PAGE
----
Diagnosing isolated cardiac sarcoidosis
Article first published online: 1 JUN 2011
© 2011 The Association for the Publication of the Journal of Internal Medicine
Journal of Internal Medicine
Volume 270, Issue 5, pages 461–468, November 2011
How to Cite
Kandolin, R., Lehtonen, J., Graner, M., Schildt, J., Salmenkivi, K., Kivistö, S. M. and Kupari, M. (2011), Diagnosing isolated cardiac sarcoidosis. Journal of Internal Medicine, 270: 461–468. doi: 10.1111/j.1365-2796.2011.02396.x
- Issue published online: 13 OCT 2011
- Article first published online: 1 JUN 2011
- Accepted manuscript online: 2 MAY 2011 03:04AM EST
- 18-F-FDG PET;
- cardiac sarcoidosis;
- endomyocardial biopsy;
- lymph-node biopsy
Abstract. Kandolin R, Lehtonen J, Graner M, Schildt J, Salmenkivi K, Kivistö SM, Kupari M (Helsinki University Central Hospital, Helsinki, Finland). Diagnosing isolated cardiac sarcoidosis. J Intern Med 2011; 270: 461–468.
Objectives. Cardiac sarcoidosis (CS) without clinically apparent extracardiac disease may escape detection because of the poor sensitivity of endomyocardial biopsy (EMB). We set out to analyse our experience of repeated and imaging-guided biopsies in clinically isolated CS.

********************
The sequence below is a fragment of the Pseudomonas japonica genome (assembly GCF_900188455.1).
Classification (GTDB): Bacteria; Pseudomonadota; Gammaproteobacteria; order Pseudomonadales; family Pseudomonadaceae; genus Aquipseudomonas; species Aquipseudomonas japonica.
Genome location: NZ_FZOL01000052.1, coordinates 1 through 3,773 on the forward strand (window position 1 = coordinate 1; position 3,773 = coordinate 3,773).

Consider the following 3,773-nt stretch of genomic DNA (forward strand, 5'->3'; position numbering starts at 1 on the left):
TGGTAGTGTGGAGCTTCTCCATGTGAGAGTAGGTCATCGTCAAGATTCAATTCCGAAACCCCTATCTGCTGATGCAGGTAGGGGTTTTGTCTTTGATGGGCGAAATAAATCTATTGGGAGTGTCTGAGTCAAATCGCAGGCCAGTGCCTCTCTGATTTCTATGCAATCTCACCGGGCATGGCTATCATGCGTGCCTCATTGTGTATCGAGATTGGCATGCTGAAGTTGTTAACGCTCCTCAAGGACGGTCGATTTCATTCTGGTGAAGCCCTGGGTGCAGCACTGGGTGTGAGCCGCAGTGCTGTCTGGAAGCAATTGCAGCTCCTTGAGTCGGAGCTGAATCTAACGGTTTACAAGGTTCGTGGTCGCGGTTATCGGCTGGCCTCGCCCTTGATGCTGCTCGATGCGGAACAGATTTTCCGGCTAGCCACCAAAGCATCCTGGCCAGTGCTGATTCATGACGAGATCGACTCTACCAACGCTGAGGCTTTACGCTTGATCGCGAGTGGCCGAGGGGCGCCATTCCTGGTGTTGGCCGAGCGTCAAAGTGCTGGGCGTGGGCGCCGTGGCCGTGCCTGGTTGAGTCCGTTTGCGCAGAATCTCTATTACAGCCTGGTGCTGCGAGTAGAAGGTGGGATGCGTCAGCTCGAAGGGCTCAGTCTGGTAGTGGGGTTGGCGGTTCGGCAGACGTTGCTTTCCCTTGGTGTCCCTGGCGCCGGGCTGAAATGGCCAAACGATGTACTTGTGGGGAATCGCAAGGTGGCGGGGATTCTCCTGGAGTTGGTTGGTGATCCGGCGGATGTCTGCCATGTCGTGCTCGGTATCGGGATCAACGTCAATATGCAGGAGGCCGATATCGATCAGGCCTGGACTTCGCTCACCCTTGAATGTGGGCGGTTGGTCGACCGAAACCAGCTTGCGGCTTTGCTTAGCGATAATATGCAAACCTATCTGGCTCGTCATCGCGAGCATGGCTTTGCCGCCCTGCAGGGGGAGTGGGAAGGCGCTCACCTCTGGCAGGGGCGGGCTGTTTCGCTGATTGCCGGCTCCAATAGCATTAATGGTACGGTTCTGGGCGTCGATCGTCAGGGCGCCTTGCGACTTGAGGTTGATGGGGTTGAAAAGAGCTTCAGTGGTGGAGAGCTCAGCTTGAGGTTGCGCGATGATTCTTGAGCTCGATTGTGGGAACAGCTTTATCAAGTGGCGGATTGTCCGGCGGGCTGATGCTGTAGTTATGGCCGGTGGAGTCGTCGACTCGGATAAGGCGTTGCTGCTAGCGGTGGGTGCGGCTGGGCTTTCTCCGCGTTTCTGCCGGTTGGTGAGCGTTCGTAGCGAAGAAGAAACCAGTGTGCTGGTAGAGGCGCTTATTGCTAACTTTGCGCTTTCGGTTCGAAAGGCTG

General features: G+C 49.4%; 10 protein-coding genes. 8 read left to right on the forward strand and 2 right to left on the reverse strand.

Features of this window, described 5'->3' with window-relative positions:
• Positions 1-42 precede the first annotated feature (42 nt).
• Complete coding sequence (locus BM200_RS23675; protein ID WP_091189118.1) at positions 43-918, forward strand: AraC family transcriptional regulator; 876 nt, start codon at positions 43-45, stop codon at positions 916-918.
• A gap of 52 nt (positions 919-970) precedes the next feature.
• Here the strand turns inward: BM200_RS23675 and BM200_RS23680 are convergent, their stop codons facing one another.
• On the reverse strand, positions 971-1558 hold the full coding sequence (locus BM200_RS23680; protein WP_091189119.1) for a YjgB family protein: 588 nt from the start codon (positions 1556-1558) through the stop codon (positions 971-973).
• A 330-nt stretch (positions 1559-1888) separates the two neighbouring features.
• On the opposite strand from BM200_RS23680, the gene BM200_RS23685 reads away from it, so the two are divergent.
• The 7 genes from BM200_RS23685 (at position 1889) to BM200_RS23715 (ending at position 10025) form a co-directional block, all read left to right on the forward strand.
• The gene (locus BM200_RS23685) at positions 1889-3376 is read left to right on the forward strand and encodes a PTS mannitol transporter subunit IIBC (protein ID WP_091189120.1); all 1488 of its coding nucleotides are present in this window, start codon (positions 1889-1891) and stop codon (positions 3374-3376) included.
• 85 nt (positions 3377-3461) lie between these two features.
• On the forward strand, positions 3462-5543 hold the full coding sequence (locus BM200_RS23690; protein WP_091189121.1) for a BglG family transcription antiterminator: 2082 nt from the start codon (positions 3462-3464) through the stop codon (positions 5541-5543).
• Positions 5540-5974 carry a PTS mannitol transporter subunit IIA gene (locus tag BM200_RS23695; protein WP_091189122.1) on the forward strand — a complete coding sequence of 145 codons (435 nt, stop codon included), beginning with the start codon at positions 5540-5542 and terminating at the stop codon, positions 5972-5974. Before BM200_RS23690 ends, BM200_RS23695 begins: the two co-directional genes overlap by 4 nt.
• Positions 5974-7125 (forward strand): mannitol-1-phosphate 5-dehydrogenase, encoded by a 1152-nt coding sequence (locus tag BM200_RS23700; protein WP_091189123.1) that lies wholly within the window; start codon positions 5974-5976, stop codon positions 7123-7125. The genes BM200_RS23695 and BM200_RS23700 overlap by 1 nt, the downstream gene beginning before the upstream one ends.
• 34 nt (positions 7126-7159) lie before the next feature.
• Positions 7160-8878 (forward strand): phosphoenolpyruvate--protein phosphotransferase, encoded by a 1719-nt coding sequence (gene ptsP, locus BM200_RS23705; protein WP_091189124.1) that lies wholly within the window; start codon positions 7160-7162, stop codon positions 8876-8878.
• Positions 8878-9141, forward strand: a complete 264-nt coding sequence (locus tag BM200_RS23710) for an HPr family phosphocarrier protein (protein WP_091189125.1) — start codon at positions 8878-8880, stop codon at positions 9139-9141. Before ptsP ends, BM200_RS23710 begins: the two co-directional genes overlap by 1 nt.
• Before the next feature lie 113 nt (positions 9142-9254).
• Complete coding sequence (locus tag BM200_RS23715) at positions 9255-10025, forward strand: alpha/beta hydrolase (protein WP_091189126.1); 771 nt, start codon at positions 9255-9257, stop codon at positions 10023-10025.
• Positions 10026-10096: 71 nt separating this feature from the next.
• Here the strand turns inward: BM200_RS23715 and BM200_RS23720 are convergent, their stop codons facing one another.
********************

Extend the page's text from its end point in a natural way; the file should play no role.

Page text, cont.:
Methods. We retrospectively reviewed the medical records, laboratory test results, imaging studies and pathological analyses of 74 patients with either histologically proven or clinically probable CS at our institution between January 2000 and December 2010.
Results. Fifty-two patients had histologically proven CS, of whom 33 (26 women) had disease that was clinically isolated to the heart. Sarcoidosis was detected in the first EMB in 10 of the 31 patients who underwent biopsy. CS was found by repeated EMBs, targeted by cardiac imaging, in seven additional patients, and 11 patients were diagnosed by sampling 18-F-fluorodeoxyglucose position emission tomography-positive mediastinal lymph nodes at mediastinoscopy. Together, the first biopsy (cardiac or mediastinal lymph node) provided the diagnosis in 34%, the second biopsy in 31% and the third in 22% of biopsied patients with isolated CS. Four (13%) of the remaining diagnosis were made after cardiac transplantation and one in a patient who did not undergo biopsy) at autopsy after sudden cardiac death.
Conclusions. Cardiac sarcoidosis may present without clinically apparent disease in other organs. At least two-thirds of patients remain undiagnosed after a single EMB session. The detection rate can be improved by repeated and imaging-guided cardiac or mediastinal lymph-node biopsies. Nevertheless, false-negative biopsy results remain a problem in CS patients with no apparent extracardiac disease.